Unusual weather and rain in October fueling increased virus activity in Los Angeles County communities
Los Angeles County, Calif. – Late autumn may not seem like a time mosquitoes are active, but in Southern California, when there is frequently warm weather, they are still public health threats. The Greater Los Angeles County Vector Control District (GLACVCD) urges residents to take the necessary precautions against mosquito bites, since the risk for human infection is higher now, compared to last year.
“Due to the unusually high temperatures and the intermittent rain events we experienced in October, we are observing higher than normal West Nile virus activity,” said Susanne Kluh, Director of Scientific-Technical Services at GLACVCD.
Percentage of Mosquito Samples Tested in October That Were WNV-Positive
In October 2015, 42% of mosquito samples tested positive for West Nile virus (WNV) – compared to only 16% positive mosquito samples during the same period last year. Another key indicator of continued virus transmission are the District’s sentinel chicken flocks, the majority of which have tested positive for WNV indicating widespread virus activity in area mosquitoes.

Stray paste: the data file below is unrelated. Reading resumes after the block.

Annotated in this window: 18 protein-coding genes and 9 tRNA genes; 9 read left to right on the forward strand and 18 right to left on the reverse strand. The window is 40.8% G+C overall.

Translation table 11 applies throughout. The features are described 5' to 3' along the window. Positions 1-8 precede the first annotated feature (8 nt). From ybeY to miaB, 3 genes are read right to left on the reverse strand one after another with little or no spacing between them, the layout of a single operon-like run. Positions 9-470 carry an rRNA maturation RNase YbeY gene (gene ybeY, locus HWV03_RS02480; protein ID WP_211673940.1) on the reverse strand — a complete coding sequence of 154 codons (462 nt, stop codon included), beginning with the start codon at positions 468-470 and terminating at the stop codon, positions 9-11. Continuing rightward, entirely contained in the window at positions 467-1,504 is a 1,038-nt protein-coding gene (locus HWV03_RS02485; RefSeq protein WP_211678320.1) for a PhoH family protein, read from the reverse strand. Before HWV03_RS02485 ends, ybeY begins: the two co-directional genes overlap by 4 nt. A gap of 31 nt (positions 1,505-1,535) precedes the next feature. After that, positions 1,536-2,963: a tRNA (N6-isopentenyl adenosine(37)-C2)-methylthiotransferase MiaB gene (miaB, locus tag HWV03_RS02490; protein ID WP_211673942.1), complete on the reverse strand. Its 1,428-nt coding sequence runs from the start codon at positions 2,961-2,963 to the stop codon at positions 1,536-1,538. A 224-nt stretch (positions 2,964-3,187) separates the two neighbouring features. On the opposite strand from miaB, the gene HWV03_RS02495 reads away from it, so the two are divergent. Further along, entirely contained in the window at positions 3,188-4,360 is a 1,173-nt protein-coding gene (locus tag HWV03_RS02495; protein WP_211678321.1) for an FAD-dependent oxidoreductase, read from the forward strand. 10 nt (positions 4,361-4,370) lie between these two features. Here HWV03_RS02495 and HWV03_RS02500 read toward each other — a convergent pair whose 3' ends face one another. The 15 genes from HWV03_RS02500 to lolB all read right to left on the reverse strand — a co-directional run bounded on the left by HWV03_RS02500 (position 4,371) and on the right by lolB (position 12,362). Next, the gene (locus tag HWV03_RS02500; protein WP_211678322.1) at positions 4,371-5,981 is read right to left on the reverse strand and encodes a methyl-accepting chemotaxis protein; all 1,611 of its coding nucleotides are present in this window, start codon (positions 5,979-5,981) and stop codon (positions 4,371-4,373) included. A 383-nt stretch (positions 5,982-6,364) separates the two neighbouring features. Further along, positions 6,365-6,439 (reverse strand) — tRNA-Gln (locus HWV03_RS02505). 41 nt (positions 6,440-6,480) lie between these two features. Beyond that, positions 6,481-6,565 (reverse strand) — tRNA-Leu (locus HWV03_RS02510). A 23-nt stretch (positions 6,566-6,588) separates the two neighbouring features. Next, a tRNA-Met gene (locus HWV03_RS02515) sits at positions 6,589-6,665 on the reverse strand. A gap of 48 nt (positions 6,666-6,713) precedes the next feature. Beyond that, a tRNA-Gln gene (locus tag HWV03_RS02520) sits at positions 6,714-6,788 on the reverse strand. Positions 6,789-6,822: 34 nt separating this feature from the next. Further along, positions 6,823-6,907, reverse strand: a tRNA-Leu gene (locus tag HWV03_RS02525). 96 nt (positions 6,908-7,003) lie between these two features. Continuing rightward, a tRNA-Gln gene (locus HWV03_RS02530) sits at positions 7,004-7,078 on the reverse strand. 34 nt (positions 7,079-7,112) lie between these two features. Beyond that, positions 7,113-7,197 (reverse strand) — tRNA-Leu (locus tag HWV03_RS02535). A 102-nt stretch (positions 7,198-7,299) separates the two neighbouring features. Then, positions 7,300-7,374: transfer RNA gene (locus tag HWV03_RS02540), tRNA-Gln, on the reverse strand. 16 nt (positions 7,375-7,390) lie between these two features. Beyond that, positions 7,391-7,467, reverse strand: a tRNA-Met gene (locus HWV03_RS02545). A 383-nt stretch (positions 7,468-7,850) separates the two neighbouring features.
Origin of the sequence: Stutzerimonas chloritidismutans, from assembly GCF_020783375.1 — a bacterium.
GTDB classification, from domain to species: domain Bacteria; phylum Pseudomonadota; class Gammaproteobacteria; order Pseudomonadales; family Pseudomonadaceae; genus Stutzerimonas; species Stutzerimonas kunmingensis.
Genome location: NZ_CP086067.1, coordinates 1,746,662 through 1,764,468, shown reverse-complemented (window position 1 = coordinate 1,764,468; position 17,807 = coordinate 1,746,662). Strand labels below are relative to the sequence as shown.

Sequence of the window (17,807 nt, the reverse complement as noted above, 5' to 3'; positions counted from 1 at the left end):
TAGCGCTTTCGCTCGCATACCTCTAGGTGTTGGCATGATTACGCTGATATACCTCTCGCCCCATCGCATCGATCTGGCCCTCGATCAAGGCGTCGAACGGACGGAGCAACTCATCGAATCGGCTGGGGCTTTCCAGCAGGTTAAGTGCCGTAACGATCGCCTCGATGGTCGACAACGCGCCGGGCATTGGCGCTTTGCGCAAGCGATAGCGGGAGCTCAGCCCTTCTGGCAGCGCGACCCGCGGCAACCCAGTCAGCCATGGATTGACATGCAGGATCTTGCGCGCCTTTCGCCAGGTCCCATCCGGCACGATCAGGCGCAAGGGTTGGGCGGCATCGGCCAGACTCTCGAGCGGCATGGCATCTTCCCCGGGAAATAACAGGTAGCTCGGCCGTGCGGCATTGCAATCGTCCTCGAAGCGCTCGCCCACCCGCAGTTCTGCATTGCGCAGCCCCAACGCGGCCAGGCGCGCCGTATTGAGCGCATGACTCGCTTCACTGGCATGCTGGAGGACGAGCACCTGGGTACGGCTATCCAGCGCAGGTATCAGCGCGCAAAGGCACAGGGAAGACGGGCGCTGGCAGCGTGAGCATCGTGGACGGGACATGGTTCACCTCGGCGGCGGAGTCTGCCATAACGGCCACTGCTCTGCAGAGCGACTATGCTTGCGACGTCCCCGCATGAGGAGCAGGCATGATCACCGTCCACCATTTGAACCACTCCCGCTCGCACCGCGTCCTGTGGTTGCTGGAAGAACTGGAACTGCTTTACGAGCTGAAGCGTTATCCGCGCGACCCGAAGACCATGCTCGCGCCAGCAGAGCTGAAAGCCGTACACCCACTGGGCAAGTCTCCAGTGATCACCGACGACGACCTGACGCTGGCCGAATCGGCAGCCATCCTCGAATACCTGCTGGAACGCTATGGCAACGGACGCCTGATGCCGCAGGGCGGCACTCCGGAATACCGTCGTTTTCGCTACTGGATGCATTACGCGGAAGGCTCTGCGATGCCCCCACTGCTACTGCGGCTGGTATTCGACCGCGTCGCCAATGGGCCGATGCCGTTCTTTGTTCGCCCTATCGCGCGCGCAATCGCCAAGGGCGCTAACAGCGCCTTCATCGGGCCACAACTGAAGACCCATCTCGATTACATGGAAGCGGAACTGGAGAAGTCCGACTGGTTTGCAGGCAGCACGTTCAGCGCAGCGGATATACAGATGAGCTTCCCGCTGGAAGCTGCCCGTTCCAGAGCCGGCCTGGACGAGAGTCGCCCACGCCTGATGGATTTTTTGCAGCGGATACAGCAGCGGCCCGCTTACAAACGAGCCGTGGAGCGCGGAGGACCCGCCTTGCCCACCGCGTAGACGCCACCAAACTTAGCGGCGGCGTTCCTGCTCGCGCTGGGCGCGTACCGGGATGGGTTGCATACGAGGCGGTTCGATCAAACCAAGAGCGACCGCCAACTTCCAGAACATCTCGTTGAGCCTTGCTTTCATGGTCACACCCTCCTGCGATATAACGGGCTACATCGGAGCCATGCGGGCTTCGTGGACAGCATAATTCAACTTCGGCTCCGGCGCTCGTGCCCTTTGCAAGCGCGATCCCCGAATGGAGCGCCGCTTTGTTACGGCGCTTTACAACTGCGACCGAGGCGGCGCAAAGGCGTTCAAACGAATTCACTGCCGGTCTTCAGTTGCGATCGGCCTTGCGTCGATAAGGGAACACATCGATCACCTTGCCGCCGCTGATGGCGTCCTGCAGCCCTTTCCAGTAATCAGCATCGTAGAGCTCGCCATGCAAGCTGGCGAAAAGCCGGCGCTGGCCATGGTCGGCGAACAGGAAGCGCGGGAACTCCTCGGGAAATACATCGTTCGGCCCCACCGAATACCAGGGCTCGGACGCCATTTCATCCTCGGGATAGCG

Additionally, in the past two weeks, vector control reported virus activity for the first time this year in the cities of Diamond Bar, Gardena, Paramount and Santa Clarita. To date, the Los Angeles County Department of Public Health have confirmed 168 human infections, 14 of which have been fatal. Officials expect more cases to be reported in the coming weeks, and urge residents to protect themselves from bites through the end of the year.
GLACVCD recommends residents dump and drain stagnant water from containers to remove any potential mosquito breeding sources. Everyone should use mosquito repellents where mosquitoes are present. Effective repellents contain EPA-registered active ingredients such as DEET, Picaridin, oil of lemon eucalyptus, or IR3535.
What is West Nile Virus?
West Nile virus is transmitted to people and animals through the bite of an infected mosquito. There is no cure for West Nile virus. One in five persons infected with West Nile virus will exhibit symptoms. Symptoms usually occur between five and 15 days, and can include fever, headache, body aches, nausea, or a skin rash. These symptoms can last for several weeks to months. One in 150 people infected with the virus will require hospitalization. Severe symptoms include high fever, muscle weakness, neck stiffness, coma, paralysis, and possibly death.
Residents experiencing mosquito problems or wish to report dirty, green pools can contact the Greater Los Angeles County Vector Control District at (562) 944-9656 or visit www.ReportMosquitoes.org.
Due to the unusually high temperatures and the intermittent rain events we experienced in October, we are observing higher than normal West Nile virus activity.Susanne Kluh, Director of Scientific-Technical Services